The channels within the body cannot be detected by natural sight or even with the most up to date technologic methods. It is therefore difficult for people, trained in the ways of science, to accept their existence and activity. Since it is difficult to prove to science and western medicine that such things exist, the Theory of Channels is often disregarded in the west. This situation is similar to the concept of germ theory prior to the invention of the microscope. Until the invention of the microscope the theory of germs, for example bacteria, could not be proven. There are currently no instruments sensitive enough to detect the presence of chi or map the channels. Nevertheless, medical results attainable through the application of treatments according to the Theory of Channels are sufficiently compelling. The successes of these treatments form a strong base of evidence regarding the theory.

Areas within the body, where chi is built up, is equally important. There are three main areas of energy accumulation in the human body. These include the “upper” dan tien, the “middle” dan tien and the “lower” dan tien. For beginning practice, the lower dan tien is the point of concentration. Chi is generated in this area, therefore, focus at the lower dan tien is essential during the beginning periods of practice. A sufficient amount of chi is required for a person to begin circulating chi. Within Chinese medicine, the lower dan tien is referred to as the “ocean of chi” for this reason.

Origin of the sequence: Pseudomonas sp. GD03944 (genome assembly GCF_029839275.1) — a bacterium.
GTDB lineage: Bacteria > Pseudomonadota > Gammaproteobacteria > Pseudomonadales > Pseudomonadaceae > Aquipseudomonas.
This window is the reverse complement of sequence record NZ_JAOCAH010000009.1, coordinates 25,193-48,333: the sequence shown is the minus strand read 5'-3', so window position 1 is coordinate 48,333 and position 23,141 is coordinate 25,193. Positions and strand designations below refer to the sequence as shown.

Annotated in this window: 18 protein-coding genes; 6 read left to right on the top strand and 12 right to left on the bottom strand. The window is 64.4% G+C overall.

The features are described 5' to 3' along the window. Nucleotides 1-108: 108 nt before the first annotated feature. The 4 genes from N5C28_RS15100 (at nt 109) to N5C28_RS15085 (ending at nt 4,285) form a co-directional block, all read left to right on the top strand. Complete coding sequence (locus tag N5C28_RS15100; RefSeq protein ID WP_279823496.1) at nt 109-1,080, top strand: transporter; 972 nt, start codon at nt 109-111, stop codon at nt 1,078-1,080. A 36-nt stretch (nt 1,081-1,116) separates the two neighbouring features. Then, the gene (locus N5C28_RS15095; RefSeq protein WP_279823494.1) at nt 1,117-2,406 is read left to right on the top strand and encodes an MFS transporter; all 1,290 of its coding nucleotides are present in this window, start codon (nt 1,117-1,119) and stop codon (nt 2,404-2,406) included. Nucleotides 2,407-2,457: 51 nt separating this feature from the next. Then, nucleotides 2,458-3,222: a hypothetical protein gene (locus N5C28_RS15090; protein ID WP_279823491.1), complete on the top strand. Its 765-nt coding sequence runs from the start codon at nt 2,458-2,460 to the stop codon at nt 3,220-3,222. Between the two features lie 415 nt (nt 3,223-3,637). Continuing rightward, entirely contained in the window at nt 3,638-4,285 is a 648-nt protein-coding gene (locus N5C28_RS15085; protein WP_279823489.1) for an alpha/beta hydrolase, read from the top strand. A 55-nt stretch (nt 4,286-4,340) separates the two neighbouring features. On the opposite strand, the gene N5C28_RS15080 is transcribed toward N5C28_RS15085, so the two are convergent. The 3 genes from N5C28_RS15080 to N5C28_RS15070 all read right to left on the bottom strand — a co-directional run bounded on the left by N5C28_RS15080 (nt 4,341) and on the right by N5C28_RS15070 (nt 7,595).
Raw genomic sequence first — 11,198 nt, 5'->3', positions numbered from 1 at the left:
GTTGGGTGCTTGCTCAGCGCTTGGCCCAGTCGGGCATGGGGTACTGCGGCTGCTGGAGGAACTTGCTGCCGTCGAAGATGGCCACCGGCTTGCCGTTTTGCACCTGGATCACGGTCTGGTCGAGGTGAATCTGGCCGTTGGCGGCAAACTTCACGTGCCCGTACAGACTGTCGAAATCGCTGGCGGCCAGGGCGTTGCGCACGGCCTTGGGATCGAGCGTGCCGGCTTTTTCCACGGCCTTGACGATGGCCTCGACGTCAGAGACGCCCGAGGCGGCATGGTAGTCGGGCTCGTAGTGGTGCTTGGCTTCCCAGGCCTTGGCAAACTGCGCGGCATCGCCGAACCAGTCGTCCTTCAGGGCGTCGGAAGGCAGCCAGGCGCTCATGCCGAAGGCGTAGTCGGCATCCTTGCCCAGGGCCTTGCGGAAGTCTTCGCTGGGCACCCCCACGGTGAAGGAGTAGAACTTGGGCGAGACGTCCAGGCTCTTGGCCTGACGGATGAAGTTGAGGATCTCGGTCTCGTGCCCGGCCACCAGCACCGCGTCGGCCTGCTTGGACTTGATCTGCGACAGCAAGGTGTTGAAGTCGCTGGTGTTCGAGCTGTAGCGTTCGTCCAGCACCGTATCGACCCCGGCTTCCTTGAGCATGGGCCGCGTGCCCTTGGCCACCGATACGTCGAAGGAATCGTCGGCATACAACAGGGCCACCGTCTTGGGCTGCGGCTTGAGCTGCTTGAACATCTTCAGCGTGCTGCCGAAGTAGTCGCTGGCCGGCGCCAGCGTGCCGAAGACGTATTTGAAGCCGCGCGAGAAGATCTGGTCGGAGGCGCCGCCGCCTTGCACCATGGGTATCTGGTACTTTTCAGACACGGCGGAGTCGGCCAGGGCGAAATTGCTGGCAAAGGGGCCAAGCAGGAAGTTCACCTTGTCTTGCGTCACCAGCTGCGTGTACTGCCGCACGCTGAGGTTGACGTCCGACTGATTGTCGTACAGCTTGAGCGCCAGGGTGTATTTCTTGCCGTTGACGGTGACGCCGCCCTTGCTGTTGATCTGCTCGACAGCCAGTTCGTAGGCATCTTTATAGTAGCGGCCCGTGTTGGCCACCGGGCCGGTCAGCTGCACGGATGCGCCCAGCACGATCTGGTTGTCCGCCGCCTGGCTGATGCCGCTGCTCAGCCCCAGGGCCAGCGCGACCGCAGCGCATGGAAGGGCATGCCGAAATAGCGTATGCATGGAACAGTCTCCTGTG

In the advanced levels of chi kung practice, self-healing chi kung, it is possible to direct the flow of chi from the lower dan tien to points along a channel, for example, where chi has become blocked and resulted in an illness. In the absence of advanced level abilities, treatment of specific diseases can be accomplished more rapidly and assuredly through the use of acupuncture, herbals, or western medicine. These act immediately on the affected points and organs in the case of Chinese medicine, or body biochemistry and physiology, in the case of western medicine. Moreover, when chi kung self-healing is applied in combination with acupuncture and herbal therapies, a highly effective method of rebuilding bodily health and clearing illness is possible. Of note, during good health and in the absence of disease, overall health and longevity can be improved and enhanced through the practice of chi kung. In either case, the practice of chi kung will act to fortify the immune system and cleanse the body.